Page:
Curetted medical scheme seeks young blood
A medical scheme which has been under curatorship since March is planning a massive expansion of its ageing membership to minimise risk.
The Council for Medical Schemes (CMS) took Pro Sano to the Cape High Court, recommending it be curetted, after several governance irregularity findings. The chief executive had already resigned and the board of trustees was dissolved.
The court-appointed curator, Joe Seoloane, found the scheme's 14 trustees had, over three years, spent more than R17 million on advertising and marketing without any net gain, confirming previous auditor findings of mismanagement, bitter infighting and litigation among trustees.
Seoloane also discovered payments of a capitation fee of R1,6 million made to (then unaccredited) managed care provider Primed.
Three-decade-old Pro Sano, which has a predominantly 60 percent Western Cape based membership, said it planned to broaden and balance the risk of its 32 000 membership, whose average age is 54.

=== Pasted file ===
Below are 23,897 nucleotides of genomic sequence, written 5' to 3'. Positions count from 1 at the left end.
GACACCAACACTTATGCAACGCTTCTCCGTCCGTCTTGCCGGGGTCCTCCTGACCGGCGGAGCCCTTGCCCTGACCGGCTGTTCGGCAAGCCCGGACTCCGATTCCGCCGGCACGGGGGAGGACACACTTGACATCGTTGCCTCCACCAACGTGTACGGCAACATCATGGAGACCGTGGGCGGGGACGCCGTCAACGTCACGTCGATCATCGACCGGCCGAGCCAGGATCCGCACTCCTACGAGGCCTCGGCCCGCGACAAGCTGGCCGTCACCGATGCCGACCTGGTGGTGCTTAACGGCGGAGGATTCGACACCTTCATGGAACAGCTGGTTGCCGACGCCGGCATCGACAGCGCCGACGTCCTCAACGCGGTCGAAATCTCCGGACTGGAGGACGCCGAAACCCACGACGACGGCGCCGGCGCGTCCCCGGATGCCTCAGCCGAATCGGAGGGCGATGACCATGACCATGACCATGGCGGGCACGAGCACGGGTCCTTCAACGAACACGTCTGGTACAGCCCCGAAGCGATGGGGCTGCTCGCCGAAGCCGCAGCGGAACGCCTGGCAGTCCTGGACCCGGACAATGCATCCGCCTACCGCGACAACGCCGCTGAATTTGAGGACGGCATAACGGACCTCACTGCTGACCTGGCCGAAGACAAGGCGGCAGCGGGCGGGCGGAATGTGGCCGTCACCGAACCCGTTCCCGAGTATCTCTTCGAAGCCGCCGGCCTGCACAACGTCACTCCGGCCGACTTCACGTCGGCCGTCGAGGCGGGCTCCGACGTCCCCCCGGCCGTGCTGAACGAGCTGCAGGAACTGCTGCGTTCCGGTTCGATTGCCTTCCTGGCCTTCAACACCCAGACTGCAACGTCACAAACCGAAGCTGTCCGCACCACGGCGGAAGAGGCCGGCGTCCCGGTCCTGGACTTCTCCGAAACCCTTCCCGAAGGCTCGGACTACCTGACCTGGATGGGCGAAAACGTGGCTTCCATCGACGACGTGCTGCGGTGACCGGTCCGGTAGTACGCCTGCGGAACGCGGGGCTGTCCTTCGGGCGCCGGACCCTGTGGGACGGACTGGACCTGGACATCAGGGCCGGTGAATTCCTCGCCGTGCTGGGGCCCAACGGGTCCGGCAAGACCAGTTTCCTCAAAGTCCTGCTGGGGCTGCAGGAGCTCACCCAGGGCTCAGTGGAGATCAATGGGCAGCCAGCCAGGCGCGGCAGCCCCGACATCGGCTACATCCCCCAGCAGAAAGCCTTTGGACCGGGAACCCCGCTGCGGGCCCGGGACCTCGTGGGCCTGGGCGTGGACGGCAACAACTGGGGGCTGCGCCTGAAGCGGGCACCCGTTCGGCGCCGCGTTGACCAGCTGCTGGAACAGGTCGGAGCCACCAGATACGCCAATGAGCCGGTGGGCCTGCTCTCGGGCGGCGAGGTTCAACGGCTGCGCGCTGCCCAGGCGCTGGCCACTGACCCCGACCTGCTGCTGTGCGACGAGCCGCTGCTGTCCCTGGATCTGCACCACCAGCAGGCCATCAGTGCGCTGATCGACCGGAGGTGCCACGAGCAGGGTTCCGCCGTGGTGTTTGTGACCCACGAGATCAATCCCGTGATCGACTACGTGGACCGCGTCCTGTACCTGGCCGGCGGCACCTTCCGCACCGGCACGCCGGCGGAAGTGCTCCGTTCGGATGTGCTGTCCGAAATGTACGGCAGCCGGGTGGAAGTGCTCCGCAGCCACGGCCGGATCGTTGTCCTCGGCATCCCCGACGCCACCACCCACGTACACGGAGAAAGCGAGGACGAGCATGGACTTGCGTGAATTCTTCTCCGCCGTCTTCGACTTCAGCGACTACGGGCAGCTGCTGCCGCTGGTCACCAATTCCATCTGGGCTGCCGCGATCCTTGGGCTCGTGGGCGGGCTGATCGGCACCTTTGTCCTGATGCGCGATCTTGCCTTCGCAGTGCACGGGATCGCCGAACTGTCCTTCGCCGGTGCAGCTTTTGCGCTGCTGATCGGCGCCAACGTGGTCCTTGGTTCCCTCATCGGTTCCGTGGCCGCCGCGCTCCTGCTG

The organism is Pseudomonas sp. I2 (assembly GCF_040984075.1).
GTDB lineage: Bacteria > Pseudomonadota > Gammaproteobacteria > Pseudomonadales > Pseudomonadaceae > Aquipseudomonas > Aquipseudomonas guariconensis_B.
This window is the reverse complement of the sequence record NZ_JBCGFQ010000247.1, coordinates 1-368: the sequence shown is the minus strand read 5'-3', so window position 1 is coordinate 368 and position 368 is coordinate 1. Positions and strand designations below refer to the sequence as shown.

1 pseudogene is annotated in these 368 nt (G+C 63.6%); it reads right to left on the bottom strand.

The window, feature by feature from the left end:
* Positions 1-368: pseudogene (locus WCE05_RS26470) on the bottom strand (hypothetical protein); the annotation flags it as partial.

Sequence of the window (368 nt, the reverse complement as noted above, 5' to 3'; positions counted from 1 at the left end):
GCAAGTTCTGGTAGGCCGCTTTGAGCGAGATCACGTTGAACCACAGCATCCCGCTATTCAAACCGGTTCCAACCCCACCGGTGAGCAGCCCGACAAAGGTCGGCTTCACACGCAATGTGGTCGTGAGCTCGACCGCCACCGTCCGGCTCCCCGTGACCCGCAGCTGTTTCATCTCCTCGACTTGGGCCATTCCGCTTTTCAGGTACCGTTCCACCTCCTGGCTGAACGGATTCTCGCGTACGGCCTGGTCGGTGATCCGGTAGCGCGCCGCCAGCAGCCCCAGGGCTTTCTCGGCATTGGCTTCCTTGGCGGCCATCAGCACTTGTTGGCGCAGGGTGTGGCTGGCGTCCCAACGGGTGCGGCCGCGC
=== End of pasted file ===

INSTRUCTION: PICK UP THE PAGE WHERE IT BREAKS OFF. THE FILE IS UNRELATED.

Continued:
The scheme's clinical operations executive, James Arens, said the scheme would target the 35-45 year-old age group but would not limit younger or older membership requests.
"We are going in hard and our main target provinces are the Eastern Cape, KwaZulu-Natal and Gauteng."
Arens said curatorship was not the same as liquidation, adding that the curatorship had improved staff morale and general running of the business.
The scheme membership ranges from government, state-owned enterprises, companies and individuals. The CMS annual report in 2000 had the scheme membership at about 47 000 (or 131 608, including beneficiaries), but Pro Sano today has about 90 000 members, including beneficiaries.
CMS strategy specialist Stephen Harrison said it was key for a curetted scheme to gain new membership to improve risk and finances.
He said the curator would hand over Pro Sano to a newly elected board, once satisfied with management and financial stability.
He said: "We are in constant contact with the curator, and, to date, we are happy with (Pro Sano's) progress."